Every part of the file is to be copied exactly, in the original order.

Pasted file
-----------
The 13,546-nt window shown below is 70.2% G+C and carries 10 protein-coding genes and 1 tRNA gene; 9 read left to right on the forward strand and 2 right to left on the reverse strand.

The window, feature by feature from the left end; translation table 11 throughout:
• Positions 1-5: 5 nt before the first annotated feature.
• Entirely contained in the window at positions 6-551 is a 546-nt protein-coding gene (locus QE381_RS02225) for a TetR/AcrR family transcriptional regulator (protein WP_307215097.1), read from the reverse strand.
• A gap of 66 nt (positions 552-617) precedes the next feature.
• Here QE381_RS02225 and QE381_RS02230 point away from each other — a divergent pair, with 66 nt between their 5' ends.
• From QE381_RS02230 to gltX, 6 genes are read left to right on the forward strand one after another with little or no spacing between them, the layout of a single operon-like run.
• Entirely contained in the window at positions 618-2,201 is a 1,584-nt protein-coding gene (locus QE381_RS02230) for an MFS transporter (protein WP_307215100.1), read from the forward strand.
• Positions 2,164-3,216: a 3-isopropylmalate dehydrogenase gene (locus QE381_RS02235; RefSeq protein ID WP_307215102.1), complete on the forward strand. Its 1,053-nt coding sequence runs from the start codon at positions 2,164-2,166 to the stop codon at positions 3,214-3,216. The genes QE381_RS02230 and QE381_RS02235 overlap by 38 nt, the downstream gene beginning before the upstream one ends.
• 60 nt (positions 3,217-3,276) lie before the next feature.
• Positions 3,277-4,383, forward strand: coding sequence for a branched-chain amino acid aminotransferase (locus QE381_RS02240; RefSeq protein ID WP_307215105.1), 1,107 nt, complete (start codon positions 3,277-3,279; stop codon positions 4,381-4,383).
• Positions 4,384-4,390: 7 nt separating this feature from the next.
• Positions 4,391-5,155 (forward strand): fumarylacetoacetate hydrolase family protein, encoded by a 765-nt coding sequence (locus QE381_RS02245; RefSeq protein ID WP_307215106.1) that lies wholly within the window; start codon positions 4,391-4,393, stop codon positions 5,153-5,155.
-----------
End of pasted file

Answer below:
The 13,546-nt window shown below is 70.2% G+C and carries 10 protein-coding genes and 1 tRNA gene; 9 read left to right on the forward strand and 2 right to left on the reverse strand.

The window, feature by feature from the left end; translation table 11 throughout:
• Positions 1-5: 5 nt before the first annotated feature.
• Entirely contained in the window at positions 6-551 is a 546-nt protein-coding gene (locus QE381_RS02225) for a TetR/AcrR family transcriptional regulator (protein WP_307215097.1), read from the reverse strand.
• A gap of 66 nt (positions 552-617) precedes the next feature.
• Here QE381_RS02225 and QE381_RS02230 point away from each other — a divergent pair, with 66 nt between their 5' ends.
• From QE381_RS02230 to gltX, 6 genes are read left to right on the forward strand one after another with little or no spacing between them, the layout of a single operon-like run.
• Entirely contained in the window at positions 618-2,201 is a 1,584-nt protein-coding gene (locus QE381_RS02230) for an MFS transporter (protein WP_307215100.1), read from the forward strand.
• Positions 2,164-3,216: a 3-isopropylmalate dehydrogenase gene (locus QE381_RS02235; RefSeq protein ID WP_307215102.1), complete on the forward strand. Its 1,053-nt coding sequence runs from the start codon at positions 2,164-2,166 to the stop codon at positions 3,214-3,216. The genes QE381_RS02230 and QE381_RS02235 overlap by 38 nt, the downstream gene beginning before the upstream one ends.
• 60 nt (positions 3,217-3,276) lie before the next feature.
• Positions 3,277-4,383, forward strand: coding sequence for a branched-chain amino acid aminotransferase (locus QE381_RS02240; RefSeq protein ID WP_307215105.1), 1,107 nt, complete (start codon positions 3,277-3,279; stop codon positions 4,381-4,383).
• Positions 4,384-4,390: 7 nt separating this feature from the next.
• Positions 4,391-5,155 (forward strand): fumarylacetoacetate hydrolase family protein, encoded by a 765-nt coding sequence (locus QE381_RS02245; RefSeq protein ID WP_307215106.1) that lies wholly within the window; start codon positions 4,391-4,393, stop codon positions 5,153-5,155.